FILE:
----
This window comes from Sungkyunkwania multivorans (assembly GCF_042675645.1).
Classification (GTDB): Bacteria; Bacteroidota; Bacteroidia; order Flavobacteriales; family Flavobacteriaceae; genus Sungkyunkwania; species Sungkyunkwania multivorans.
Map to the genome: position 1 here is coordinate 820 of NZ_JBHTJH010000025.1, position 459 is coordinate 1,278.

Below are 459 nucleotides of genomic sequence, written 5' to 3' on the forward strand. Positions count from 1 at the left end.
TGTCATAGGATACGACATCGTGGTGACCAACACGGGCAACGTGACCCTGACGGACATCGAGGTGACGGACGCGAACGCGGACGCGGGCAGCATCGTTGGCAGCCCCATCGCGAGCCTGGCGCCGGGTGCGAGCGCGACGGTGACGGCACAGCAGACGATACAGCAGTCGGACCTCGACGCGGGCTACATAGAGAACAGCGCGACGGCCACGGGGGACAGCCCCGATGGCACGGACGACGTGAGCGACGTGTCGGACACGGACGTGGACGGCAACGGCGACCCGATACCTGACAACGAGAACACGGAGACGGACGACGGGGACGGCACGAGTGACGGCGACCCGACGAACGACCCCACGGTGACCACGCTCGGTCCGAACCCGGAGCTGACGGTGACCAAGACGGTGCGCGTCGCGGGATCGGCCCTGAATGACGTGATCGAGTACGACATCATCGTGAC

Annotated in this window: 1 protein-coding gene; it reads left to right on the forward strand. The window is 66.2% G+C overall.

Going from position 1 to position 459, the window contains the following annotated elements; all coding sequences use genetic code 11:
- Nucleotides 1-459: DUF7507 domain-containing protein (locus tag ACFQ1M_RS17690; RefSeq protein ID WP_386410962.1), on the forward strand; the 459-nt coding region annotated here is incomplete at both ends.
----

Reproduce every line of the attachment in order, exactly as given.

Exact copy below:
This window comes from Sungkyunkwania multivorans (assembly GCF_042675645.1).
Classification (GTDB): Bacteria; Bacteroidota; Bacteroidia; order Flavobacteriales; family Flavobacteriaceae; genus Sungkyunkwania; species Sungkyunkwania multivorans.
Map to the genome: position 1 here is coordinate 820 of NZ_JBHTJH010000025.1, position 459 is coordinate 1,278.

Below are 459 nucleotides of genomic sequence, written 5' to 3' on the forward strand. Positions count from 1 at the left end.
TGTCATAGGATACGACATCGTGGTGACCAACACGGGCAACGTGACCCTGACGGACATCGAGGTGACGGACGCGAACGCGGACGCGGGCAGCATCGTTGGCAGCCCCATCGCGAGCCTGGCGCCGGGTGCGAGCGCGACGGTGACGGCACAGCAGACGATACAGCAGTCGGACCTCGACGCGGGCTACATAGAGAACAGCGCGACGGCCACGGGGGACAGCCCCGATGGCACGGACGACGTGAGCGACGTGTCGGACACGGACGTGGACGGCAACGGCGACCCGATACCTGACAACGAGAACACGGAGACGGACGACGGGGACGGCACGAGTGACGGCGACCCGACGAACGACCCCACGGTGACCACGCTCGGTCCGAACCCGGAGCTGACGGTGACCAAGACGGTGCGCGTCGCGGGATCGGCCCTGAATGACGTGATCGAGTACGACATCATCGTGAC

Annotated in this window: 1 protein-coding gene; it reads left to right on the forward strand. The window is 66.2% G+C overall.

Going from position 1 to position 459, the window contains the following annotated elements; all coding sequences use genetic code 11:
- Nucleotides 1-459: DUF7507 domain-containing protein (locus tag ACFQ1M_RS17690; RefSeq protein ID WP_386410962.1), on the forward strand; the 459-nt coding region annotated here is incomplete at both ends.